11 October, 2009

The North Face of Fitzsimmons - A Spearhead Classic

The Spearhead Range has a large amount of beautiful steeps descents.  What draws most people to the Spearhead is its easy accessibility, taking the lifts up to the alpine to start touring, and everything can be done as a day trip (if your fit enough).  It's crowning jewel is the North Face of Fitzsimmons.  A beautiful 380m wide open face of 45º-50º steep skiing.  It saw its first descent in 1992 by Eric Pehota and Trevor Petersen.

The conditions to ski this aesthetic line come in only a few times a year, and the face sees some massive avalanches which often fail down to the glacial ice below it, so one must be patient to ski it.  It's angle, various trigger points, exposure, and commitment levels are something to consider when deciding to ski this face.  The other problem that ski mountaineers can come across is the monstrous bergschrund that must be negotiated at the top before dropping into it.  After skiing to the bottom the descent is not yet over, as you will be dodging crevasses even out in the flats.
Note:  this 2009/2010 season, we lost a lot of snow in the summer, and our snow bridges must be fully rebuilt, which will take more time than usual.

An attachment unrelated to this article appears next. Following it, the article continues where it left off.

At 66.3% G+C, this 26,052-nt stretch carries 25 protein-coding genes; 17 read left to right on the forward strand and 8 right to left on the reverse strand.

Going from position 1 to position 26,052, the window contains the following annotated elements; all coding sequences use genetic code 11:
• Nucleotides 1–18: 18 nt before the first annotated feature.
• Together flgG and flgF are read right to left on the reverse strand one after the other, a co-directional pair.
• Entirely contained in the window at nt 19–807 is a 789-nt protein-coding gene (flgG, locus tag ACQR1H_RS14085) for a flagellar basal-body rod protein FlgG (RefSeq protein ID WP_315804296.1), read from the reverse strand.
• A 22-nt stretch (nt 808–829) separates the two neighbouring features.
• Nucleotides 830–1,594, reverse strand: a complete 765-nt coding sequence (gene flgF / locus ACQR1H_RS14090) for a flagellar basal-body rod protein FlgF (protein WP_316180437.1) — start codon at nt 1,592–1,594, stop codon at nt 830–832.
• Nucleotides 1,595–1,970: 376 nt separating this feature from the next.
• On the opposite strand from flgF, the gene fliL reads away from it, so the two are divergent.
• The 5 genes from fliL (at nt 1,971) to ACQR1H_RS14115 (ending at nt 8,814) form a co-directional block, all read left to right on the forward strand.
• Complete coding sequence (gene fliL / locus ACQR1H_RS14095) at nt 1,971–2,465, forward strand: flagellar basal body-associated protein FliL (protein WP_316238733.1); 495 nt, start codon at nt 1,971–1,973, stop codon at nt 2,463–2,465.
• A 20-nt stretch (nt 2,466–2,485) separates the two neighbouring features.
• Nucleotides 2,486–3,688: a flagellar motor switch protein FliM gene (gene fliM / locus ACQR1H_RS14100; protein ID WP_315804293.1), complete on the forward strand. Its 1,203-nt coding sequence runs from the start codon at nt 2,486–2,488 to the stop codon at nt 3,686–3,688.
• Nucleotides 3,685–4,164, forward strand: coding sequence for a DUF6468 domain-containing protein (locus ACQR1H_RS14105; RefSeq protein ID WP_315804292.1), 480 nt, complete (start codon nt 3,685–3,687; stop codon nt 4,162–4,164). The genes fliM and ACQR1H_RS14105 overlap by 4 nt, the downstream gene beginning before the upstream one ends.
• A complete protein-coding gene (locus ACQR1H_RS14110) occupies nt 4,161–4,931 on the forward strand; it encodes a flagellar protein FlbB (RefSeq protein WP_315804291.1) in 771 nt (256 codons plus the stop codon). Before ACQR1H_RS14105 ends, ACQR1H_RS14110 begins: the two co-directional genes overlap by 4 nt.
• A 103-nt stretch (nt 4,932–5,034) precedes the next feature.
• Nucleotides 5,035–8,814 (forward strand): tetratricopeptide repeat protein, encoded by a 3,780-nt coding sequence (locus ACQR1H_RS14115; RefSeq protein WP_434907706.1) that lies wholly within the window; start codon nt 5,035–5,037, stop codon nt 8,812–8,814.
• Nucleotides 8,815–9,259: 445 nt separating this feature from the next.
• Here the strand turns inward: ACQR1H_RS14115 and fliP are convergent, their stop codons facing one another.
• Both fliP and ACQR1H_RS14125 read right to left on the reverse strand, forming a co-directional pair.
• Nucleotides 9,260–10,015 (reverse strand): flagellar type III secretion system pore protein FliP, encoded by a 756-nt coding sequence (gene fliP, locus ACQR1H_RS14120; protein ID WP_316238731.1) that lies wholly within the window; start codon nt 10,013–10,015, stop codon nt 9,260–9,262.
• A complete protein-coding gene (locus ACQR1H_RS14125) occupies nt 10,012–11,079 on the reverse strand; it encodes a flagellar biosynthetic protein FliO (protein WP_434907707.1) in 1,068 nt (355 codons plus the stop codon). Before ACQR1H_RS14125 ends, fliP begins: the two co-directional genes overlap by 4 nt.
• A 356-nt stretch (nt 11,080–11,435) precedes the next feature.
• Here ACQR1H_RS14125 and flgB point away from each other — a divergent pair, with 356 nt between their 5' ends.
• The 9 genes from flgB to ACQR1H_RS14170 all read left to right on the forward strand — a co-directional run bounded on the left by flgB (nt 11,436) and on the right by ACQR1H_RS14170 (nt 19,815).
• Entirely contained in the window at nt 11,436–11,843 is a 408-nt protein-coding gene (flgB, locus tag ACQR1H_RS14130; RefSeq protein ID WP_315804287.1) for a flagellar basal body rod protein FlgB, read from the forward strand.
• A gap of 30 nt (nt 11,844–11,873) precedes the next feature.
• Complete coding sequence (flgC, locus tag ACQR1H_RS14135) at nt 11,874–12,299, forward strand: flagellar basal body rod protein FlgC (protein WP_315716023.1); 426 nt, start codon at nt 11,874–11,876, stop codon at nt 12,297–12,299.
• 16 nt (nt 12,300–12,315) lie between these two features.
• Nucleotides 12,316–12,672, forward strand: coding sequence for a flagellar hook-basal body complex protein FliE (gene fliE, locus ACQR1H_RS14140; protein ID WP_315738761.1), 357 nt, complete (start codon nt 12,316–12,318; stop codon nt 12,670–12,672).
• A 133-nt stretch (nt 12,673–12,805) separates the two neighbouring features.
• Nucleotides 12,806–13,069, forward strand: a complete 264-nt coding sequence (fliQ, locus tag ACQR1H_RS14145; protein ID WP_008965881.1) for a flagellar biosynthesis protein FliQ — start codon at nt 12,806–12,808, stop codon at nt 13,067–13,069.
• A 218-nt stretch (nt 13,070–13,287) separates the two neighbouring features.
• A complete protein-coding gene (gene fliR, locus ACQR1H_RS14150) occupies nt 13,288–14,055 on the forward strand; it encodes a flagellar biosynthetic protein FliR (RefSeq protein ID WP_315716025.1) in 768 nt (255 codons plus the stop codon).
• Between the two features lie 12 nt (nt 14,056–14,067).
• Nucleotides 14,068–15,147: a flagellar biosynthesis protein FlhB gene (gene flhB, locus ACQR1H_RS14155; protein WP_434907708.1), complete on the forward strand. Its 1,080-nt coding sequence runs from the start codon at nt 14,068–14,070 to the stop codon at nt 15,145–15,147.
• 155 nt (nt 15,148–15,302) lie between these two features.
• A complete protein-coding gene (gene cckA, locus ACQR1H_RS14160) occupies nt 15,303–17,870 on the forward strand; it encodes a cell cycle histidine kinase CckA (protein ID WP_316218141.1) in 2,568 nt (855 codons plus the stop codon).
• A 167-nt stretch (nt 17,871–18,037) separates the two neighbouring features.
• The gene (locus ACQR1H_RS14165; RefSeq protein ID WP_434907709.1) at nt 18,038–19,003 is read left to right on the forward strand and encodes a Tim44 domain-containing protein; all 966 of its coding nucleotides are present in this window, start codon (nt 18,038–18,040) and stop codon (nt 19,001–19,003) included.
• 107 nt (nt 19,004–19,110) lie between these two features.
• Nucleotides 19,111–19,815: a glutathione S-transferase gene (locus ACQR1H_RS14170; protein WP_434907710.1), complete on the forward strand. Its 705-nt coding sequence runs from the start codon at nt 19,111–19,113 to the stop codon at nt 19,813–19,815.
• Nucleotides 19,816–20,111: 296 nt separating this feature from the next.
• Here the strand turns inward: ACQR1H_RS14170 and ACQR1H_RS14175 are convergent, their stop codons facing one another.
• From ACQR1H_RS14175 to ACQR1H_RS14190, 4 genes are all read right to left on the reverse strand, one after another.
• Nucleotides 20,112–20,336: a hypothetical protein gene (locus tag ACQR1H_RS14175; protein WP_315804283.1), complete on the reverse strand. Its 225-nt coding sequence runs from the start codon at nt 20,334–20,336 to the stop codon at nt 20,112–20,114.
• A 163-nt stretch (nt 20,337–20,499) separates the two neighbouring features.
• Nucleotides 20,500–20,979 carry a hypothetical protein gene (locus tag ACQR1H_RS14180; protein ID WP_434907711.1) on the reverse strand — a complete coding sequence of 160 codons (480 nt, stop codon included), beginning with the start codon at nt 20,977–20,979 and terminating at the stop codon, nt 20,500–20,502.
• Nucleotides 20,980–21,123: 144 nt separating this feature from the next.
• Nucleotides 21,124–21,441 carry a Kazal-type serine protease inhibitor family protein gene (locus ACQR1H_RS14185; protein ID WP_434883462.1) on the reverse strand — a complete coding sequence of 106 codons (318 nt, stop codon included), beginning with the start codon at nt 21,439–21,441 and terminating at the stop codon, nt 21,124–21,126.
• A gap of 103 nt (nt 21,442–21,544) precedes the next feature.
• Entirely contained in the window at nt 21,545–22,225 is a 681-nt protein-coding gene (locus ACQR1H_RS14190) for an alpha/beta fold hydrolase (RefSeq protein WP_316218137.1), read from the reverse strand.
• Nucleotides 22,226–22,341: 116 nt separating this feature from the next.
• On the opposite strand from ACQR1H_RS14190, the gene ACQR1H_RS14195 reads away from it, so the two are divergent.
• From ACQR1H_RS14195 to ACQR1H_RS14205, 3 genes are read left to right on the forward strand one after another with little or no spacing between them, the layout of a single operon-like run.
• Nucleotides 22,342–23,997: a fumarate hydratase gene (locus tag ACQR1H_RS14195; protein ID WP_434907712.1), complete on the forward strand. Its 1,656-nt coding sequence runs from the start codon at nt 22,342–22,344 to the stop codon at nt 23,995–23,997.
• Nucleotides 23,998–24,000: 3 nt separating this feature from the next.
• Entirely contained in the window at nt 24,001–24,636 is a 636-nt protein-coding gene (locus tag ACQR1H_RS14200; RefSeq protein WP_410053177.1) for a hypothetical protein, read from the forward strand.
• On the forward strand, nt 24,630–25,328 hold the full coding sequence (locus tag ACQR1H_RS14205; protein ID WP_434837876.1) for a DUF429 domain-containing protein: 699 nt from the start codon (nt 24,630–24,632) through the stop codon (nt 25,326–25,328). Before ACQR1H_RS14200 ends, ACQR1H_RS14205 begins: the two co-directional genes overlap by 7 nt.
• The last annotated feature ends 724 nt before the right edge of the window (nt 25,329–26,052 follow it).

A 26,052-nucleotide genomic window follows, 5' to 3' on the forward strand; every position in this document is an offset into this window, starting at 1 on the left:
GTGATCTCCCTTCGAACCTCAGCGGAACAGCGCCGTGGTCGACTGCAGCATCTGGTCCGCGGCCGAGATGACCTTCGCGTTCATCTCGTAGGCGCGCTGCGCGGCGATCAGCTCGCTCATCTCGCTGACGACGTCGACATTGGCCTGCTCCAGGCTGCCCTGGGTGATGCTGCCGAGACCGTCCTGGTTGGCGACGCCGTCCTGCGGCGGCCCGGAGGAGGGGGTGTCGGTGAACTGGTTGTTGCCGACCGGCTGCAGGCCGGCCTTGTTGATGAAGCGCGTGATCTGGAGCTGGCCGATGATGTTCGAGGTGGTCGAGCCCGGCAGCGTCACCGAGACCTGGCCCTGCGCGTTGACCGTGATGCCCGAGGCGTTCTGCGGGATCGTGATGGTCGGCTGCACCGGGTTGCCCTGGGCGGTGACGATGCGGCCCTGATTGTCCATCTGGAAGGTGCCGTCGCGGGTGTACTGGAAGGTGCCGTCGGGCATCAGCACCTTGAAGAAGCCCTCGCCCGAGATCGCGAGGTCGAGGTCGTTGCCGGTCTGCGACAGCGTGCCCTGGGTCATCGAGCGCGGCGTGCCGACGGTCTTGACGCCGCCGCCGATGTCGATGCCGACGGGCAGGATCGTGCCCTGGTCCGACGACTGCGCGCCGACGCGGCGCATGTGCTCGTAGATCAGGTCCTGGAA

The best way to access this line is by skinning over the Musical Bumps (Fitzsimmons Range off the backside of Whistler) to the Fissile/Whirlwind Col.  From their move quickly onto the shoulder of Overlord and to the Fitzsimmons/Benvolio Col.  You can drop down only 100 feet or so down Bonk Hill before hooking left to the obvious Fitzsimmons bootpack, a wide and short chute.  This short bootpack will bring you to the top of it's glacier, providing beautiful views, and where your difficulty may begin with negotiating the Bergschrunds.  Stay fairly high, traversing to your right to hook into the top of the face (where the red line begins in the photo above), where you can now drop in.

Finding your way back is fairly easy.  You can just follow the creek down to Adit Creek and begin skinning up the moraine up to the base of the Overlord Glacier and following the natural ridge lines back to Russet Lake and out Singing Pass.  Or, you can climb back out of the Alp like basin by skinning and bootpacking up the Overlord and back across the Refuse Pinnacle the way you came in.

The trip is about a 36 km round trip including the long descent on Singing Pass,  and is around 1600-1700m of elevation gain.  You can find a great trip report on my friend Lee's Site here.  I fully recommend this trip to any person well versed in steep exposed skiing, crevasse rescue, and a handful of gels.

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